Northumberland National Park has won the prestigious accolade of National Park of The Year in the BBC Countryfile Magazine Awards 2015/16.
Northumberland National Park’s win follows its nomination by BBC presenter Ellie Harrison. Ellie’s nomination highlighted the National Park’s “meadows, moorland, peat bogs and ancient woodlands” and its “vivid history, solitude, dark skies and superb wildlife such as stoats, black grouse and red squirrels.”
Tony Gates, chief executive of Northumberland National Park Authority, said: “This is wonderful news for the whole of the North East. The award is great recognition for Northumberland National Park and is one that highlights our county’s outstanding natural beauty on a national stage. Huge thanks to all who voted for us and for the fantastic support we’ve had from our partners, visitors and companies across the region and to the local and regional media who have helped us so much. I’ve no doubt that the national recognition will provide a great boost to the North East tourism industry. Whilst all National Parks are different, people who voted for us have recognised that Northumberland has much that is unique and which makes us a winner.”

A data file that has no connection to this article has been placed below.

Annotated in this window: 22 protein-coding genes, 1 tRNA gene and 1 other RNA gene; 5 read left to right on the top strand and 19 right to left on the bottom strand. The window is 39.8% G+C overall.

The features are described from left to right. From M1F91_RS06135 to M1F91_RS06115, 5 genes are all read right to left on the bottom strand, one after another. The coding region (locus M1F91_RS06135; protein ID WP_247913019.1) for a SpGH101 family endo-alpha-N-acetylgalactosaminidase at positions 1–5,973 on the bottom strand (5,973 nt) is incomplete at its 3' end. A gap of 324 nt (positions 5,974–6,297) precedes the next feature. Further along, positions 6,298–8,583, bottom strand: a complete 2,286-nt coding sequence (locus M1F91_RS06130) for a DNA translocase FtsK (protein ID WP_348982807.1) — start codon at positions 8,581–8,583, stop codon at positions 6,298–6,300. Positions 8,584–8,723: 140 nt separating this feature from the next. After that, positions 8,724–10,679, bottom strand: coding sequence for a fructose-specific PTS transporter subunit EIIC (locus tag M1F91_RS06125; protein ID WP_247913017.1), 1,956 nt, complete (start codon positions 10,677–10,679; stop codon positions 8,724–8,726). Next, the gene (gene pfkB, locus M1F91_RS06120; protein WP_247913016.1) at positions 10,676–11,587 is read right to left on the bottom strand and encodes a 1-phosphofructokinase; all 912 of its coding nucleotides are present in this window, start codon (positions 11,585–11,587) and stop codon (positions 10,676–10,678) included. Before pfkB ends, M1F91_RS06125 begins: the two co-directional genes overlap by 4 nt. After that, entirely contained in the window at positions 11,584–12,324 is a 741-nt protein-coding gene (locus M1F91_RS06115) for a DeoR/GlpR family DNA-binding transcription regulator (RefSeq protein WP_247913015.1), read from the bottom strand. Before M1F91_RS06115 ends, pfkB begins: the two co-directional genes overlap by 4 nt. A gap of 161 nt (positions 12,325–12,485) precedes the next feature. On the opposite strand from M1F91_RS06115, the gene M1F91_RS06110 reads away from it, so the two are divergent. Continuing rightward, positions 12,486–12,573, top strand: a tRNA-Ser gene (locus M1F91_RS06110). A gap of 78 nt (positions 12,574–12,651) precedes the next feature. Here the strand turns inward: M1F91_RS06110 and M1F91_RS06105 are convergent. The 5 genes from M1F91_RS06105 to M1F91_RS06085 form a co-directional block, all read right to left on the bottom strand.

Glen Sanderson, chairman of Northumberland National Park Authority, said: “We are absolutely delighted to have won the National Park of the Year Award. The variety we have on offer in our National Park is totally unique. Whatever you’re looking for – flora, fauna, countryside activities, star-gazing, history, culture, or just somewhere to escape from it all – we have it in abundance. I am hugely grateful to our staff and members who have shown through their hard work and commitment that their work has been rewarded, and to the people who live and work in the Park who make the place as special as it is.”
The BBC Countryfile Magazine Awards are now in their fifth year and are a celebration of Britain’s countryside. Voting took place online via the BBC Countryfile Magazine website. Voting closed on 31 January.
Last year 1.69 million people visited the park and surrounding areas. The most popular reasons for visiting were a long walk (48%), and a short walk (45%). Next is eating out (27%), visiting a historic site (26%), visiting an attraction (21%), photography (15%), car touring (8%), and cycling/mountain biking (7%).
With fewer than 2,000 inhabitants, Northumberland National Park is the most sparsely populated UK National Park at 0.02 people per hectare. Open access land accounts for 72% of the Park and there are 1,140km of public rights of way, and a further 90km of permissive routes.